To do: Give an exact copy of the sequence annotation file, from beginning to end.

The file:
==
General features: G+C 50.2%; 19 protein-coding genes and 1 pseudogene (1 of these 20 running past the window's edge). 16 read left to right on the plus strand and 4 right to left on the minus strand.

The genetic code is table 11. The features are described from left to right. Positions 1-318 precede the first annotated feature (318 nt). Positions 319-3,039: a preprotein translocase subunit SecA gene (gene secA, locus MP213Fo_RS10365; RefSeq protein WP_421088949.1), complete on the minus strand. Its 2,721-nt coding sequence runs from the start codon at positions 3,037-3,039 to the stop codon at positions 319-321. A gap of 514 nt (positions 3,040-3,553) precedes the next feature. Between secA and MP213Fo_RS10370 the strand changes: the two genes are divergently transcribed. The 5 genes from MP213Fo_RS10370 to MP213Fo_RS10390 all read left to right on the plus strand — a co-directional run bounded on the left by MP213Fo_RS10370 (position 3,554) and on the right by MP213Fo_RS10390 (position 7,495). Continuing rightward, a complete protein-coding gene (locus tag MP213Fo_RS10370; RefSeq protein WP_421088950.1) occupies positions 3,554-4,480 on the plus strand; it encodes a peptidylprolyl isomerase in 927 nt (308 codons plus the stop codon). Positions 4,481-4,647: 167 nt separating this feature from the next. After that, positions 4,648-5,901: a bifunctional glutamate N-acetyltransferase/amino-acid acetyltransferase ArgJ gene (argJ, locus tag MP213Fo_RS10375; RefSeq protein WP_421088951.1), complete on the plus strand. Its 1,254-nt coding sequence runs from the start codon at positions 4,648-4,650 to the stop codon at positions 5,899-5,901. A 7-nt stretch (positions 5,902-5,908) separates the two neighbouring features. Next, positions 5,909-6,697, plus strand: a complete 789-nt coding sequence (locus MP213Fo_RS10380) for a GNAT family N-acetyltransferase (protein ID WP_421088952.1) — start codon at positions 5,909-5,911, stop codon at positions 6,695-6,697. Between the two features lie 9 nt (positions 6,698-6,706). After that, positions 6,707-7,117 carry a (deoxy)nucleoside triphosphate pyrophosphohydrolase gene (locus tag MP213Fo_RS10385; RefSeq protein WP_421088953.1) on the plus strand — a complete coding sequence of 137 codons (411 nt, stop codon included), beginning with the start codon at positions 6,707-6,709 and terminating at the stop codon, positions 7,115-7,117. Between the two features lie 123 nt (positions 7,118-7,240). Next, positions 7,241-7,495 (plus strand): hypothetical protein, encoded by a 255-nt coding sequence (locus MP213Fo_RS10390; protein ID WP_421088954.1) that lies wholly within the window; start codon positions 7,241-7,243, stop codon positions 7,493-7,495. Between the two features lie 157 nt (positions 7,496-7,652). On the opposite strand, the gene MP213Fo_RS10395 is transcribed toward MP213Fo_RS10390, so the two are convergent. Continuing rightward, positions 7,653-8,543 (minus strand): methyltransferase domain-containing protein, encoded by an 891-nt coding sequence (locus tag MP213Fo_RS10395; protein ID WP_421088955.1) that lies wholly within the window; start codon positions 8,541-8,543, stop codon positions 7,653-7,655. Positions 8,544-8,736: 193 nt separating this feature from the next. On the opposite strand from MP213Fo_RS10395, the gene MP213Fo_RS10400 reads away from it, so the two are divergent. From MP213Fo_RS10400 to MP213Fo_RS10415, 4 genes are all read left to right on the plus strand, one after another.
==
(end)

General features: G+C 50.2%; 19 protein-coding genes and 1 pseudogene (1 of these 20 running past the window's edge). 16 read left to right on the plus strand and 4 right to left on the minus strand.

The genetic code is table 11. The features are described from left to right. Positions 1-318 precede the first annotated feature (318 nt). Positions 319-3,039: a preprotein translocase subunit SecA gene (gene secA, locus MP213Fo_RS10365; RefSeq protein WP_421088949.1), complete on the minus strand. Its 2,721-nt coding sequence runs from the start codon at positions 3,037-3,039 to the stop codon at positions 319-321. A gap of 514 nt (positions 3,040-3,553) precedes the next feature. Between secA and MP213Fo_RS10370 the strand changes: the two genes are divergently transcribed. The 5 genes from MP213Fo_RS10370 to MP213Fo_RS10390 all read left to right on the plus strand — a co-directional run bounded on the left by MP213Fo_RS10370 (position 3,554) and on the right by MP213Fo_RS10390 (position 7,495). Continuing rightward, a complete protein-coding gene (locus tag MP213Fo_RS10370; RefSeq protein WP_421088950.1) occupies positions 3,554-4,480 on the plus strand; it encodes a peptidylprolyl isomerase in 927 nt (308 codons plus the stop codon). Positions 4,481-4,647: 167 nt separating this feature from the next. After that, positions 4,648-5,901: a bifunctional glutamate N-acetyltransferase/amino-acid acetyltransferase ArgJ gene (argJ, locus tag MP213Fo_RS10375; RefSeq protein WP_421088951.1), complete on the plus strand. Its 1,254-nt coding sequence runs from the start codon at positions 4,648-4,650 to the stop codon at positions 5,899-5,901. A 7-nt stretch (positions 5,902-5,908) separates the two neighbouring features. Next, positions 5,909-6,697, plus strand: a complete 789-nt coding sequence (locus MP213Fo_RS10380) for a GNAT family N-acetyltransferase (protein ID WP_421088952.1) — start codon at positions 5,909-5,911, stop codon at positions 6,695-6,697. Between the two features lie 9 nt (positions 6,698-6,706). After that, positions 6,707-7,117 carry a (deoxy)nucleoside triphosphate pyrophosphohydrolase gene (locus tag MP213Fo_RS10385; RefSeq protein WP_421088953.1) on the plus strand — a complete coding sequence of 137 codons (411 nt, stop codon included), beginning with the start codon at positions 6,707-6,709 and terminating at the stop codon, positions 7,115-7,117. Between the two features lie 123 nt (positions 7,118-7,240). Next, positions 7,241-7,495 (plus strand): hypothetical protein, encoded by a 255-nt coding sequence (locus MP213Fo_RS10390; protein ID WP_421088954.1) that lies wholly within the window; start codon positions 7,241-7,243, stop codon positions 7,493-7,495. Between the two features lie 157 nt (positions 7,496-7,652). On the opposite strand, the gene MP213Fo_RS10395 is transcribed toward MP213Fo_RS10390, so the two are convergent. Continuing rightward, positions 7,653-8,543 (minus strand): methyltransferase domain-containing protein, encoded by an 891-nt coding sequence (locus tag MP213Fo_RS10395; protein ID WP_421088955.1) that lies wholly within the window; start codon positions 8,541-8,543, stop codon positions 7,653-7,655. Positions 8,544-8,736: 193 nt separating this feature from the next. On the opposite strand from MP213Fo_RS10395, the gene MP213Fo_RS10400 reads away from it, so the two are divergent. From MP213Fo_RS10400 to MP213Fo_RS10415, 4 genes are all read left to right on the plus strand, one after another.